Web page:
In time, I would learn that while Joni was famous for being tender in public she also had to be tough in private. By the time Blue was released in 1971, she had survived polio and a bad first marriage, and recently fended off a marriage proposal from Graham Nash, whom she had loved. I didn’t know about these things yet. But my need to know about this woman I heard on the record eventually brought me closer and closer.
Over the years, I would turn to Joni’s music, sometimes when I needed to hear her tell me, as she does in “Trouble Child,” that I really am inconsolably on my own: “So what are you going to do about it / You can’t live life and you can’t leave it.” Ouch. And yet, in that voice, in those chords, there was nevertheless an implicit promise that life would go on, and would be full of surprises. And in her music, as again and again she sought someone who could understand her, who could offer a counterbalance to her ramblings and yearnings, she would tell us not to listen for her but to listen for ourselves. She wanted us to have some sort of transference. It was not a delusion to listen for yourself. It was an injunction.
Excerpted from David Yaffe’s Reckless Daughter
Read the complete excerpt
David Yaffe was born in Dallas, Texas, in 1973. He is a professor of humanities at Syracuse University and a 2012 winner of the Roger Shattuck Prize for Criticism. His writing has appeared in many publications, including The Nation, Harper’s Magazine, The New York Times, Slate, New York, The Village Voice, The Daily Beast, and Bookforum. He is the author of Bob Dylan: Like a Complete Unknown and Fascinating Rhythm.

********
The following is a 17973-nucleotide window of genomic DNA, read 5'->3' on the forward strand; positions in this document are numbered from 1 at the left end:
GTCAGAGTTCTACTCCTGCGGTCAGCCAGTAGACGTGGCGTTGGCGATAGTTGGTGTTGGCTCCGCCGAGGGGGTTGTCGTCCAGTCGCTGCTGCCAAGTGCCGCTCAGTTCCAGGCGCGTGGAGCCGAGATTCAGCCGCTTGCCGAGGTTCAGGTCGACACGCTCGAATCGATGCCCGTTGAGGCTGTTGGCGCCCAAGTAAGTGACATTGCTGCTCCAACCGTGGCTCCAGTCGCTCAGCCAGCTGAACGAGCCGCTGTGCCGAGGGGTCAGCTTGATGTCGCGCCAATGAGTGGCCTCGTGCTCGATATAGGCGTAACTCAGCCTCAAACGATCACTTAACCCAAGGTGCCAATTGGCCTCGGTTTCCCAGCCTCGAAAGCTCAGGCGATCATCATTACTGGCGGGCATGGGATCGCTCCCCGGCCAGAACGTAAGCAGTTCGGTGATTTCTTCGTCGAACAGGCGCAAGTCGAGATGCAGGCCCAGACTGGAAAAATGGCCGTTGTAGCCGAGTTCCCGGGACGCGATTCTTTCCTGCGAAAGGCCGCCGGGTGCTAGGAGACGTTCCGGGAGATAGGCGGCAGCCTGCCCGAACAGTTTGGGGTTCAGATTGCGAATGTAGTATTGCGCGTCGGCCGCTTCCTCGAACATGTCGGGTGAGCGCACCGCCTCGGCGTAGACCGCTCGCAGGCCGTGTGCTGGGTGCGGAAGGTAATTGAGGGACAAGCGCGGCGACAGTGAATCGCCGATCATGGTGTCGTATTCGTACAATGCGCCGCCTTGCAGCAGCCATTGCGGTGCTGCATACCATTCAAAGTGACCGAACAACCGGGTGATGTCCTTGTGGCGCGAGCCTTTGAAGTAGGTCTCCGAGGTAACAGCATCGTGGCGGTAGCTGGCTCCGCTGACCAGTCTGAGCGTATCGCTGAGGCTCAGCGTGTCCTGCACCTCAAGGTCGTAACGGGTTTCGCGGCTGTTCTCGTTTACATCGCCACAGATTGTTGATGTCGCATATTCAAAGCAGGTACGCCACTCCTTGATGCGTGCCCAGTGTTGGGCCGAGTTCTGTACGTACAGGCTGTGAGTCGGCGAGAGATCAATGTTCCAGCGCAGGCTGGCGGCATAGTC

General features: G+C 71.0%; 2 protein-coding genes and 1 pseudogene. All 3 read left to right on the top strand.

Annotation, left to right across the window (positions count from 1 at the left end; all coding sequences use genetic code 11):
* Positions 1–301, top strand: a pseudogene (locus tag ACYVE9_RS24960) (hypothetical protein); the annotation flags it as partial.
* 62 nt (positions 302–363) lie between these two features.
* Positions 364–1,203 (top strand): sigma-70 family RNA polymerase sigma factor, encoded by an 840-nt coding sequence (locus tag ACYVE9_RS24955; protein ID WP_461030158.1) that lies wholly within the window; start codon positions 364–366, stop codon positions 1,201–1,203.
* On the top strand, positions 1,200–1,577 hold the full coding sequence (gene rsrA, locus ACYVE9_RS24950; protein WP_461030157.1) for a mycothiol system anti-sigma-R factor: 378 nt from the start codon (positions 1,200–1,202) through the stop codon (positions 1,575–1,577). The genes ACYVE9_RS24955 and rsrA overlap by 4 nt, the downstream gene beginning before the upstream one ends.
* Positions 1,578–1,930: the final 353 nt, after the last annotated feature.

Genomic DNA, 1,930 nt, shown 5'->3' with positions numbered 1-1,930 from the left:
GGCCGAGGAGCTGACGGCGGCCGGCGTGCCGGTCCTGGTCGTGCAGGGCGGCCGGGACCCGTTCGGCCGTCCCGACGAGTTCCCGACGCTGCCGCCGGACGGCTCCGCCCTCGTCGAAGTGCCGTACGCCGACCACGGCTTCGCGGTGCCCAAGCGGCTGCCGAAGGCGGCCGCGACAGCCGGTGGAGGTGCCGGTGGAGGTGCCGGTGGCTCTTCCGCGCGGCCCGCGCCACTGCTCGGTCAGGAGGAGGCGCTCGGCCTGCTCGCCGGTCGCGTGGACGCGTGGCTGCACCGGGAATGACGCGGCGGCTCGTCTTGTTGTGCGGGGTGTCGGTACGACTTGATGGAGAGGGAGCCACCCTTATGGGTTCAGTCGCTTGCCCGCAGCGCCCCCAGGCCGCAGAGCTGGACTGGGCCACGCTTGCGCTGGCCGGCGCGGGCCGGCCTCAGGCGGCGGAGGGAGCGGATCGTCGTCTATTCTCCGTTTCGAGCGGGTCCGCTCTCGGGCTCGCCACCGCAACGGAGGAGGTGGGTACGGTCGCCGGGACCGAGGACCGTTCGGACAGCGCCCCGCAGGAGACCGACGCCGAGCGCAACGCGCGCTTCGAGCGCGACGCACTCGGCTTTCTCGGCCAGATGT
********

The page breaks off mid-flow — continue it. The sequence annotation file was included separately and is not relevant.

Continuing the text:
A selection of Joni Mitchell’s lyrics will be included in our study of “The Poetry in Popular Music” on October 26. Please bring your own favourite examples – whether on the original or expanded topic – and, preferably, post them first on the blog via the CONTACT US page, or email it to me directly.
See the SCHEDULE PAGE for submissions to-date.
Poetry lovers, it’s time to register for our summer 2017 session (July 27). Registration is free, of course. You may register in person, via telephone (604-713-1800) or Register online.
Please take the time to do this, as our free room at the Roundhouse Community Centre depends upon their awareness that we are an active group. So far, only two of our members have registered for the summer session.
Poetry lovers, it’s time to register for our spring 2017 sessions (January 26, February 23 and March 23). Registration is free, of course. You may register in person (e.g. before or immediately after our meeting on January 26), via telephone (604-713-1800) or online at: https://ca.apm.activecommunities.com/vancouver/Activity_Search/roundhouse-poetry-circle/87155 (then follow the registration instructions).